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Contract Negotiation

No Buyer Deposit = No Contract, Right?

What if a buyer and seller sign a contract but the buyer fails to submit the agreed-upon deposit?  Some Realtors think the seller is then free to relist the property – but if they call the Legal Hotline to confirm it, they find the issue isn’t quite that simple.

ORLANDO, Fla. – A common hotline call from listing agents seeks confirmation that if the buyer never makes the deposit, there is no contract. Callers want to confirm that their seller is now free to relist the property and sell it to someone else.

The seller may be able to relist the property, but it’s not because no contact exists. Money need not change hands to form an enforceable contract.

Mind blown, right?

This is a very simplistic version of Contracts 101, but essentially only three things are needed to form a contract: an offer that sets forth the terms of the contract, an acceptance of those terms, and what is known as consideration. Consideration is an exchange of something of value that binds the parties to one another.

But wait! Wouldn’t money be that “thing of value” that consideration requires? It certainly can be. In fact, now-archaic versions of contract law did require that some money be exchanged to form a contract. Over time, the amount of money shrunk until many contracts used what is called “nominal” consideration, which could be very small. This older concept of the law is why sometimes deeds will recite that a nominal amount such as $10 has exchanged hands as part of the transaction. This allows the parties to prove “consideration” without showing the actual purchase price, which was almost certainly a lot more than $10.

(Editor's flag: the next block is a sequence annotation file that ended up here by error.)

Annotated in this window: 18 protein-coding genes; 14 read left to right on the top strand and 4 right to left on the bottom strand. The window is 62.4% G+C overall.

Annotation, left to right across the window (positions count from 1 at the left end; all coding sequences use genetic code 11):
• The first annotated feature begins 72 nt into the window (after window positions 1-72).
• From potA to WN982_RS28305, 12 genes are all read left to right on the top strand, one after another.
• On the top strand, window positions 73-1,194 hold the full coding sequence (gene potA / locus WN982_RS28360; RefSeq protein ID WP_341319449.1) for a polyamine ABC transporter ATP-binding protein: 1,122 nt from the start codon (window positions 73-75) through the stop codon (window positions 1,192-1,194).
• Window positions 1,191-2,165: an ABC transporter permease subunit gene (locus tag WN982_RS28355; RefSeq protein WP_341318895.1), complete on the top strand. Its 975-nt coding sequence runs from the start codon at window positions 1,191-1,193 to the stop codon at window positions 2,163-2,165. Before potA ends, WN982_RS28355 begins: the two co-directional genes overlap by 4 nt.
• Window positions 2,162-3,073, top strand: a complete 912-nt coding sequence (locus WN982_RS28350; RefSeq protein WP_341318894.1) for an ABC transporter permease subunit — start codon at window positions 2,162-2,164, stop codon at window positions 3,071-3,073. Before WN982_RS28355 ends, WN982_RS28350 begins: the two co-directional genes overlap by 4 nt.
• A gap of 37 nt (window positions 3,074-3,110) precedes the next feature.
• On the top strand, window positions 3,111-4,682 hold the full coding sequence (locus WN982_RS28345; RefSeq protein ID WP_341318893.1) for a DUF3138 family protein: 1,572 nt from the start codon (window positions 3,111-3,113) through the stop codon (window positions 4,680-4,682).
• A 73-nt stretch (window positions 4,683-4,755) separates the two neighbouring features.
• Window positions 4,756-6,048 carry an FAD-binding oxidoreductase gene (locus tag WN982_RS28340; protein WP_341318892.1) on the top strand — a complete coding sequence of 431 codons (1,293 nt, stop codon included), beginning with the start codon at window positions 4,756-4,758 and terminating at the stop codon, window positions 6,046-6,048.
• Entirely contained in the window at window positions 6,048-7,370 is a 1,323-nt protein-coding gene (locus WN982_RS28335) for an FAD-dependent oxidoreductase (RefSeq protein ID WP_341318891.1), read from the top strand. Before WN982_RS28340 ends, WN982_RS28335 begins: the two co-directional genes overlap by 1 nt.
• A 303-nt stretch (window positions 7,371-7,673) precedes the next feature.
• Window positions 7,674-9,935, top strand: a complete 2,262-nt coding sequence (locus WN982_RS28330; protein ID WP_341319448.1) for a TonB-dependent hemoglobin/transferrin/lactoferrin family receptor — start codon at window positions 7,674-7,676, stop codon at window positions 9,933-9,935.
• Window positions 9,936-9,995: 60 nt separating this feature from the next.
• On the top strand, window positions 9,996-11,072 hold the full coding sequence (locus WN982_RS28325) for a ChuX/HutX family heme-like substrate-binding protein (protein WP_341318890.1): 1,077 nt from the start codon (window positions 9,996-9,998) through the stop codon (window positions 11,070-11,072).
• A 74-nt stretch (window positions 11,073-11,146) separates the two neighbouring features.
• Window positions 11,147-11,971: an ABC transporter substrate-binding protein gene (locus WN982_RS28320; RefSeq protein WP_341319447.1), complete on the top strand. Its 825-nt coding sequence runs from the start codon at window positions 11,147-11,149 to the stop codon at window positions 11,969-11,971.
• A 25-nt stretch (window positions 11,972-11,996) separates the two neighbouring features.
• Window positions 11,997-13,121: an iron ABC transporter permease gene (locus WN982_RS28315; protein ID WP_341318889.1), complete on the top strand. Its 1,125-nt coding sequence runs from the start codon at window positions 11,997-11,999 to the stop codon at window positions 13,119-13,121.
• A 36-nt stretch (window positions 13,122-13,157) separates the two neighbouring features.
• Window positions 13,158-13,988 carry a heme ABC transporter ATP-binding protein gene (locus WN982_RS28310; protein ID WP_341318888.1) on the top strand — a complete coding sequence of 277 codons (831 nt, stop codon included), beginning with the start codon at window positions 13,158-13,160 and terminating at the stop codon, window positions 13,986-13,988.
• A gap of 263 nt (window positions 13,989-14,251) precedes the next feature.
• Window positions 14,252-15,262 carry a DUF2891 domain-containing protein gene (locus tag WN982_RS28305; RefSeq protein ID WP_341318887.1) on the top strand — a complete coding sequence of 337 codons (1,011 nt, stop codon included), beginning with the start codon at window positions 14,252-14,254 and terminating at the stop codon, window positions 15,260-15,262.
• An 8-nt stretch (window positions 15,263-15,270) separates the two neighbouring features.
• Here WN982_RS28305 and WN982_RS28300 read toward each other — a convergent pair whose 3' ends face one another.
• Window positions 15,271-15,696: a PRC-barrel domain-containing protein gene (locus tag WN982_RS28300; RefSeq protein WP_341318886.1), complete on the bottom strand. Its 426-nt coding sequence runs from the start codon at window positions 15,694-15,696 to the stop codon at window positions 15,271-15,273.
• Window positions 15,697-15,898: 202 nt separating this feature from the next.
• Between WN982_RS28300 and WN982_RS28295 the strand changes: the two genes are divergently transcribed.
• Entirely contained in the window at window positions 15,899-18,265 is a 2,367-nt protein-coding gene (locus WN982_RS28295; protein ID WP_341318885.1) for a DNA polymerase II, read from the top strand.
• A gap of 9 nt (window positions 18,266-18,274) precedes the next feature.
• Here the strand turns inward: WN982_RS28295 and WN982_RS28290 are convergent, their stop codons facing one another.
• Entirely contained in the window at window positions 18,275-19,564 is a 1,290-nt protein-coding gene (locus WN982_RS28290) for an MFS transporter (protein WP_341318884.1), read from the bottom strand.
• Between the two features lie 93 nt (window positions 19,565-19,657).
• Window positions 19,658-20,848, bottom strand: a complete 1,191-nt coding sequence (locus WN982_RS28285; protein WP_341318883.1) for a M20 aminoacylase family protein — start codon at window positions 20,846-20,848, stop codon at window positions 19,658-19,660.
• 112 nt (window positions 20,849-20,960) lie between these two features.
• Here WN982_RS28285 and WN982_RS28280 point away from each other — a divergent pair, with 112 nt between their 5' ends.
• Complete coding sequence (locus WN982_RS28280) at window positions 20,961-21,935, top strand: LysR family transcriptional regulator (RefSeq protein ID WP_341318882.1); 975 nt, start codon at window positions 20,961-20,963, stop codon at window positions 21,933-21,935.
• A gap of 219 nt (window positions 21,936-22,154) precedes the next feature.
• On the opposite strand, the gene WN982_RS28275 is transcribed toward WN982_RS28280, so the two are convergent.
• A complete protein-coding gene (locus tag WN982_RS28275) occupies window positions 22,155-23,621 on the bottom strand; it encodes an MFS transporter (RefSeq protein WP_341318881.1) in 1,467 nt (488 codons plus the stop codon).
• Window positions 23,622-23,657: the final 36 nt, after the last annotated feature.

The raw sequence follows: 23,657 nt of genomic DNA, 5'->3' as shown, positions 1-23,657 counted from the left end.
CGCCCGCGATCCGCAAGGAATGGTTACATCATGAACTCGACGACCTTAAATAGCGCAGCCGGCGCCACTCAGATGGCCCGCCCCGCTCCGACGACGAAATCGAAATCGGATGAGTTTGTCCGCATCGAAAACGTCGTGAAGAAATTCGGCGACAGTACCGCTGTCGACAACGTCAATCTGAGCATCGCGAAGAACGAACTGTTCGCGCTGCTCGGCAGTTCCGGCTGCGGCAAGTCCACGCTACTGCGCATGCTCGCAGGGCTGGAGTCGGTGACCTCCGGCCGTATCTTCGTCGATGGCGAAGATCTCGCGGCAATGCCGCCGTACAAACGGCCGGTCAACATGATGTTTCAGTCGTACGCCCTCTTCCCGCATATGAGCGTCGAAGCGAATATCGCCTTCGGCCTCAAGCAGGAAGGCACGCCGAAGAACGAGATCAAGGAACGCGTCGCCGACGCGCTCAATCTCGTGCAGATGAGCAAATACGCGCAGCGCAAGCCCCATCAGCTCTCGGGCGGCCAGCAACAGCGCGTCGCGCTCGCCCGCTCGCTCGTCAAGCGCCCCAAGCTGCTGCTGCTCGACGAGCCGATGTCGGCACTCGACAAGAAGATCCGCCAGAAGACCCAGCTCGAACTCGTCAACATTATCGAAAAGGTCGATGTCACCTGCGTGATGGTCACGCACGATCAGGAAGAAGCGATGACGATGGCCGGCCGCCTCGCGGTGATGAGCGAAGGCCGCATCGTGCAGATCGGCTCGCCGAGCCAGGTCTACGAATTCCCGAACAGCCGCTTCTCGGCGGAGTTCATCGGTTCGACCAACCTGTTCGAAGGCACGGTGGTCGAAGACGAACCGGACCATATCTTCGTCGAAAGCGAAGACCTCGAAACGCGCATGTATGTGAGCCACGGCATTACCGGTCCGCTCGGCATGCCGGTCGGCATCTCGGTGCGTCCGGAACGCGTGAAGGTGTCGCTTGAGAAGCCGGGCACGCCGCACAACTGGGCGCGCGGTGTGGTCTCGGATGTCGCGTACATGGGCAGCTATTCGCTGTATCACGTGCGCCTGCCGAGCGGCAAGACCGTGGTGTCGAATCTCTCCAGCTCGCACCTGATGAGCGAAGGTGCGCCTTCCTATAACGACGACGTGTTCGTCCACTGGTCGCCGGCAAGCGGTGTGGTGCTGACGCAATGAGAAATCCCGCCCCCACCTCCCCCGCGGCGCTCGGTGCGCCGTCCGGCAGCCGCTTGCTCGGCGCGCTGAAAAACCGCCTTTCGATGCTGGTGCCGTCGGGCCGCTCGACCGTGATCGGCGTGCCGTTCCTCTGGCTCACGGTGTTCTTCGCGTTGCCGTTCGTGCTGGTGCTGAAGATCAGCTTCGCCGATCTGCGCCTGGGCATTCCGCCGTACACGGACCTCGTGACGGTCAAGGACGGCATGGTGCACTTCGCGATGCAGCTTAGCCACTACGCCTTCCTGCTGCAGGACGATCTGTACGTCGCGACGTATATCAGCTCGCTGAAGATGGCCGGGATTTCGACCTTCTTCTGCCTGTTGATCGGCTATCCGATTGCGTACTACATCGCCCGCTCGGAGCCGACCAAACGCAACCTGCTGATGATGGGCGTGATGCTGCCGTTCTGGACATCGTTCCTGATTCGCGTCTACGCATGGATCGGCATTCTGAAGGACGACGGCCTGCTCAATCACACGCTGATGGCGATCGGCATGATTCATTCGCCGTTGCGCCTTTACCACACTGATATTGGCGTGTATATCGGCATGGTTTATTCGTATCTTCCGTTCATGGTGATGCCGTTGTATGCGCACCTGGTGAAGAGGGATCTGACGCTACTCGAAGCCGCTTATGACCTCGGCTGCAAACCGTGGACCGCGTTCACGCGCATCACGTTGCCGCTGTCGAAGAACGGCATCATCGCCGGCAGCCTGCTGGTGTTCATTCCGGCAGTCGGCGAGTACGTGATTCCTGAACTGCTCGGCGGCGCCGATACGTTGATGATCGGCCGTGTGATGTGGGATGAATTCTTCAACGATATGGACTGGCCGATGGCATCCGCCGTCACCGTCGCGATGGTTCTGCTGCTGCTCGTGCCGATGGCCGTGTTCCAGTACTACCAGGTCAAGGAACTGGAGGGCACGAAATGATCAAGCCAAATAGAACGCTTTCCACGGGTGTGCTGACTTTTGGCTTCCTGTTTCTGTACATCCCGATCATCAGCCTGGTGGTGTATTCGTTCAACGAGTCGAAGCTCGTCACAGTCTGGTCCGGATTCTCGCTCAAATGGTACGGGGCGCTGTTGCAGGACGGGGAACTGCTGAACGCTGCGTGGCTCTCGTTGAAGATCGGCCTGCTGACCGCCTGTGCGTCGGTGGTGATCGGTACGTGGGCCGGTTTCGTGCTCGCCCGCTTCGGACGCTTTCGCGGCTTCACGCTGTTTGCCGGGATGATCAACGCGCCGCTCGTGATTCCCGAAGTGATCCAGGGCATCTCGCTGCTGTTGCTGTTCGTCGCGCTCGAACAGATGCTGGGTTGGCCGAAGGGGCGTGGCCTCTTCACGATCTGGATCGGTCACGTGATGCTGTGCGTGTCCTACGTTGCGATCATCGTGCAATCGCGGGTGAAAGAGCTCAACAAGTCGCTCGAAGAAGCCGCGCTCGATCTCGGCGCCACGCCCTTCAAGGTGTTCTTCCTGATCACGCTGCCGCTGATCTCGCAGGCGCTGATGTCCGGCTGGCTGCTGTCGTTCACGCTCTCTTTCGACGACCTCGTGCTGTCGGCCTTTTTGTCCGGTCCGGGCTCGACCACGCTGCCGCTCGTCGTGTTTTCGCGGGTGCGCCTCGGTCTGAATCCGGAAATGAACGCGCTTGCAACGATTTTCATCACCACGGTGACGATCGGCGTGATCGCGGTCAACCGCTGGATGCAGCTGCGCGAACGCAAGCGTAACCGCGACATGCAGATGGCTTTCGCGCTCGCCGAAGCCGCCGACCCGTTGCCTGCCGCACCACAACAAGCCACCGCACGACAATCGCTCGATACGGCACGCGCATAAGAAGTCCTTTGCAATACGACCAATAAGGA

Eventually, lawyers and courts abandoned the concept of nominal consideration. The modern view of contract law considers the promises of the parties to one another to have sufficient value to form the basis of consideration. The buyer promises to pay a certain sum to the seller and the seller promises to convey title for that sum. No money needs to exchange hands to form the contract, though the monetary exchange will certainly have to occur to perform the contract.

If the parties neglect to include a deposit in a contract, the contract can still be formed just by the parties’ signatures.

So why have a deposit at all? Since a residential transaction can take several weeks, the seller usually wants some assurance if they’re agreeing to take their house off the market for that period. The earnest money deposit is designed to act as liquidated damages the seller can recover if the buyer does not complete the transaction.

This finally leads us to what actually happens under the Florida Realtors-Florida Bar residential contracts when a buyer fails to make a deposit. Paragraph 15(a) states that failure to make a deposit – either an initial or additional deposit – shall be a buyer’s default. Under general contract law, once a party has declared the other party in default, the party that declared breach is relieved of the duty to perform under the contract. The party not in breach can then move on to their remedies, such as recovering liquidated damages. Parties also have a duty to mitigate their damages, which, in the case of a seller could mean relisting the property.

The important takeaway: Failure to make a deposit does not render the contract void. The contract was formed by the exchange of promises and continues to exist until one party refuses to perform or declares the other in default. If the buyer fails or refuses to make the deposit, it is important for the seller to take action and not sit on their rights.

Richard Swank is Florida Realtors Associate General Counsel
Note: Information deemed accurate on date of publication

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